Gomboc – An Object That Never Falls

By Anupum Pant

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There’d be hardly anyone among us who hasn’t played with a roly-poly toy during their childhoods. If you know it by some other name, you could think of it as a toy that never falls, no matter how hard you hit it, and sells in variants which look like this. That isn’t exactly what a Gomboc is, but you get an idea about what it does – It does not fall. For more, read on.

What is a Gomboc?

A Gomboc (Gömböc) is a mathematical 3-D shape which has only one position in which it can stand and is made up of a single material  of uniform density. If you try to make it stand in some other way, or try to knock it down, it moves back to that single stable position, gradually. When placed on its side, it starts rocking magically, gains momentum, straightens itself and gradually comes to rest in that single position. Here is a video of a Gomboc doing its thing.

A Gomboc is an object surrounded by a number of complex curves, it takes an immense amount of accuracy to get the surfaces right. An accuracy of  the orders of around 1/10th of a human hair’s thickness is required for it to work properly. For better, people have started 3D printing these complex shapes.

The world’s largest Gomboc was displayed in China in the year 2010 which measured around 3 meters in all directions.

Terrestrial tortoises, who use a similarly shaped shell to get on their feet when turned upside down, were using it long before humans had found a way to construct it. The first time we made it, was in the year 2006. Evolution got there first!

How is it different than a Roly-Poly toy?
A roly-poly toy usually has an internal counter weight made up of a heavier material. But a Gomboc is made up of a single material.

Uses: Use it as a paper weight or to gift it to your friend who is a math geek. Tortoises use it to save their own lives.

Where can I buy one?
You can get one for yourself from an official website of the inventors – Here.

10 Fancy Units of Measurement

by Anupum Pant

There exist a few unusual units of measurement which you must have never heard of, or would have never thought of them as units until now. Here is a list of 10 of the many fancy units of measurement.

Note: These units are not official. They’re often used for their humor value or for simplicity’s sake):

1. Car length – It is not a very unusual unit of measurement and is used normally to mention the braking distance of a vehicle. Deriving its length from a typical car’s length, 4 meters is referred as one “car length”. You must have heard one spy advising another spy to keep a 2 car length distance from a vehicle to avoid detection.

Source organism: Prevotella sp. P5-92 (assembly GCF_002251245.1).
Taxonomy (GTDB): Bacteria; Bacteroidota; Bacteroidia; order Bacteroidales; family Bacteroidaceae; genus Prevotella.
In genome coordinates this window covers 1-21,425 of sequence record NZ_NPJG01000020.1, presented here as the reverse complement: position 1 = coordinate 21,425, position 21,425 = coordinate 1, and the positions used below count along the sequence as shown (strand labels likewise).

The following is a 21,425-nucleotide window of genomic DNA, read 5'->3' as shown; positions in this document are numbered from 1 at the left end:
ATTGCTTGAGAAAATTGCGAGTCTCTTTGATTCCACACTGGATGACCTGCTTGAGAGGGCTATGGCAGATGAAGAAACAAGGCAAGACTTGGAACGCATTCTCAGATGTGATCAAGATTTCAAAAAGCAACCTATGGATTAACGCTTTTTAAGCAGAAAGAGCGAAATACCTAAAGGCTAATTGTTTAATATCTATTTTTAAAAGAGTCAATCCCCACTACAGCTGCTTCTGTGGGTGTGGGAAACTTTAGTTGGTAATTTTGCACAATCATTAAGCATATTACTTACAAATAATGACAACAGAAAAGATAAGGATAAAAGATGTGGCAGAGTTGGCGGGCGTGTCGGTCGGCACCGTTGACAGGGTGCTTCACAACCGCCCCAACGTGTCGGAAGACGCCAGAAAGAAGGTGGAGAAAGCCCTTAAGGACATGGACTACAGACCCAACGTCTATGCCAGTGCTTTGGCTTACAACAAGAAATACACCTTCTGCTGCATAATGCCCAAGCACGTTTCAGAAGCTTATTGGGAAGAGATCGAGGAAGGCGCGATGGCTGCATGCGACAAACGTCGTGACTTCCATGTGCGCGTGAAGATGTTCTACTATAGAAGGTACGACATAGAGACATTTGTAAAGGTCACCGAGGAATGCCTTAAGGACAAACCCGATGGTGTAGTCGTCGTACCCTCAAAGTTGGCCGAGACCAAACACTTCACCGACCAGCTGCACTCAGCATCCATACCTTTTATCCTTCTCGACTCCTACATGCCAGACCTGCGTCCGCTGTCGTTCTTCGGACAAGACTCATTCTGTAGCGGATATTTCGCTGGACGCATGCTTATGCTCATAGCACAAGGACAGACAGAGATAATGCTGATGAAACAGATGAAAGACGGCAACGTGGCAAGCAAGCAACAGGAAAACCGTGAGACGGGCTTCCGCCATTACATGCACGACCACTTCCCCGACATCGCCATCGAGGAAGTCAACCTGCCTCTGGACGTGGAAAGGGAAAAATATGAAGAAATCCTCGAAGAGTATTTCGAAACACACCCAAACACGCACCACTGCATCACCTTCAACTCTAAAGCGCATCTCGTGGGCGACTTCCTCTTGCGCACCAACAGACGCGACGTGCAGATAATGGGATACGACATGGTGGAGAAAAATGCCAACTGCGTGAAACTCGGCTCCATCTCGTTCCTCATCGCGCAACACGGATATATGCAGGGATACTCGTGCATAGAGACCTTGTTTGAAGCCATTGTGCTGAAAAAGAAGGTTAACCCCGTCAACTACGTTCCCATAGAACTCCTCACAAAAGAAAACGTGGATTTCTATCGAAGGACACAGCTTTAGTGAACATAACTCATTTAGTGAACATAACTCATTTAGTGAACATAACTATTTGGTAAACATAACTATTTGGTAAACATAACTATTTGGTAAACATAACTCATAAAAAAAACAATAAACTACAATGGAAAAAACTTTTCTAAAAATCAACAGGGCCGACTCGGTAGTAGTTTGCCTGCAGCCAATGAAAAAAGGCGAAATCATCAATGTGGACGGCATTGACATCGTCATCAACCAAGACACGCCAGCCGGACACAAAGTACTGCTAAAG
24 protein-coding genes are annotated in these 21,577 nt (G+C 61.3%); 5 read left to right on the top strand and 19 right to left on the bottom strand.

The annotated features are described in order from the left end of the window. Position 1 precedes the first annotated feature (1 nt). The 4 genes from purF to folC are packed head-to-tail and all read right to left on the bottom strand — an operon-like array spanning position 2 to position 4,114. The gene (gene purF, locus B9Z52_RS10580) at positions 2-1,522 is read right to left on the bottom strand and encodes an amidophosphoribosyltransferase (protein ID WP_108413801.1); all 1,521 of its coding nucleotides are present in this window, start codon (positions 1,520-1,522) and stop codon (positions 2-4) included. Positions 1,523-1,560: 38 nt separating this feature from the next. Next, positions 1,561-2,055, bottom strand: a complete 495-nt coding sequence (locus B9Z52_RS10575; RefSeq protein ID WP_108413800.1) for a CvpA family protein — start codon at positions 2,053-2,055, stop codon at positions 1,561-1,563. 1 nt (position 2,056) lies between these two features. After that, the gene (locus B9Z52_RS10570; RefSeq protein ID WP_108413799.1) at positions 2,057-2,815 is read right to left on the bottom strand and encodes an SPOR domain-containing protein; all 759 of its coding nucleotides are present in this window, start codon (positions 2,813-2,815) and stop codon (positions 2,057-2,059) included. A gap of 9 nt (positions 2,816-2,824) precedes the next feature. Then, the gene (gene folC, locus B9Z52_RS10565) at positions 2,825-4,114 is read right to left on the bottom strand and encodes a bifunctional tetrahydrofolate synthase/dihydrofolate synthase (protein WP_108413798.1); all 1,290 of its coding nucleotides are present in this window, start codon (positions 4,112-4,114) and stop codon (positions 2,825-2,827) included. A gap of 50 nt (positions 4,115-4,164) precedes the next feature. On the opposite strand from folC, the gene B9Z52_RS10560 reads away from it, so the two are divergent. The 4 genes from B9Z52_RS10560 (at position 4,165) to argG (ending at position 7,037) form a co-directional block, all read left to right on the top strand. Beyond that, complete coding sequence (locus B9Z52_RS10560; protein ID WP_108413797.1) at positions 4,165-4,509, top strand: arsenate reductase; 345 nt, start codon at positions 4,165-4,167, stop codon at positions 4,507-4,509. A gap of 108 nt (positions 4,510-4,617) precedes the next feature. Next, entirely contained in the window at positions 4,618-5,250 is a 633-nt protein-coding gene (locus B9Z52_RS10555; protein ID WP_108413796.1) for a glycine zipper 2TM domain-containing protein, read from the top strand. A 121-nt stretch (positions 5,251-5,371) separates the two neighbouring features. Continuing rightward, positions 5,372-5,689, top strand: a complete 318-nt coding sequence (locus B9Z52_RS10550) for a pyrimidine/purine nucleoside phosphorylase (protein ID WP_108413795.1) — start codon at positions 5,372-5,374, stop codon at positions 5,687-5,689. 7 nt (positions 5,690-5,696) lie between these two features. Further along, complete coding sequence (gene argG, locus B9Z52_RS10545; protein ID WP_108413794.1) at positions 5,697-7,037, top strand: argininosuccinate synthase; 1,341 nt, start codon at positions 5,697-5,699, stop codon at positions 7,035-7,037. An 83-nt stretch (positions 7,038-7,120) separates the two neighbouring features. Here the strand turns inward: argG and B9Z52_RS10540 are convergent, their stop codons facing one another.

2. Nanoacres – A measure of area which is equal to about 4 sq.mm (4.0468564224 sq.mm exactly). It is the area of a single VLSI chip which is square in shape and measures 2 mm on each side. This unit is widely popular as a joke among electronic engineers – who often are known to make quips about VLSI nanoacres having costs in the same range as real acres.

3. Grave – It is a unit that measures mass and equals 1 kilogram or 1000 grams. Grave was set to be the standard unit of mass for the metric system, but it was replaced by kilogram in 1799. [read more about it]

4. Moment – Moment is actually something that was used to measure 90 seconds during the Medieval times. But for modern times, the Hebrew calendar’s definition of moment makes more sense. According to it, a moment is equal to 5/114 of a second or around 0.0438  seconds. [read more]

5. Jiffy – Jiffy is used popularly as an informal time in English. Think of someone saying “I’ll be back in a jiffy”. But, we’ve never thought of it as a unit. Also, every field has a different definition of Jiffy.

  • Early usage – 33.35 picoseconds or the time take by light to travel 1 cm.
  • Electronics – 1/50th or 1/60th of a second, depending on the AC power supply frequency.
  • Computing – Typically anything between 1 millisecond to 10 millisecond. Commonly: 10 ms.
  • Animation – The time interval between each frame of a dot GIF file or 1/100th of a second or 10 ms.
  • Physics/Chemistry – Time taken by light to travel 1 Fermi or 3X10^-24 seconds.

6. Dog Year – Based on a popular myth that dog’s age can be calculated in human years by multiplying it with 7. So, a single Dog year comes to around 52 days (365/7 – Days in a human year divided by 7)

7. A Bible – Used as measure of digital data volumes. It is like measuring the size of a disk in number of movies it can fit which I used in this article. A single Bible in uncompressed 8-bits, has around 4.5 million characters and 150 of them can be stored in a single CD. Hence, a bible can be measured to be approximately equal to 4.67 Megabytes. Similarly,  Encyclopedia Britannica and Library of Congress are used to represent much larger data volumes.

8.  Kardashian – Yes, it is named after the 72 day marriage of  Kim Kardashian to Kris Humphries. Of course, it measures 72 days of marriage. So, a 25 year marriage would amount to around 126.7 Kardashians.

9. Wheaton – Used to measure the number of twitter followers relative to the popular celebrity Will Wheaton. This became a standard when he had 0.5 million Twitter followers. Today, Will Wheaton himself has 4.88 Wheatons. I, for instance, with 210 followers, have about 0.00042 Wheatons.

10. Warhol – Derived from the widely used expression coined by Andy Warhol – “15 minutes of fame” – 1 Warhol measures exactly what you’d expect it to – 15 minutes of fame. Yes, it measures the amount of fame.
Consequently, 1 kilowarhol is equal to 15,000 minutes of fame or 10.42 days and 1 megawarhol measures 15 million minutes of fame or about 28.5 years.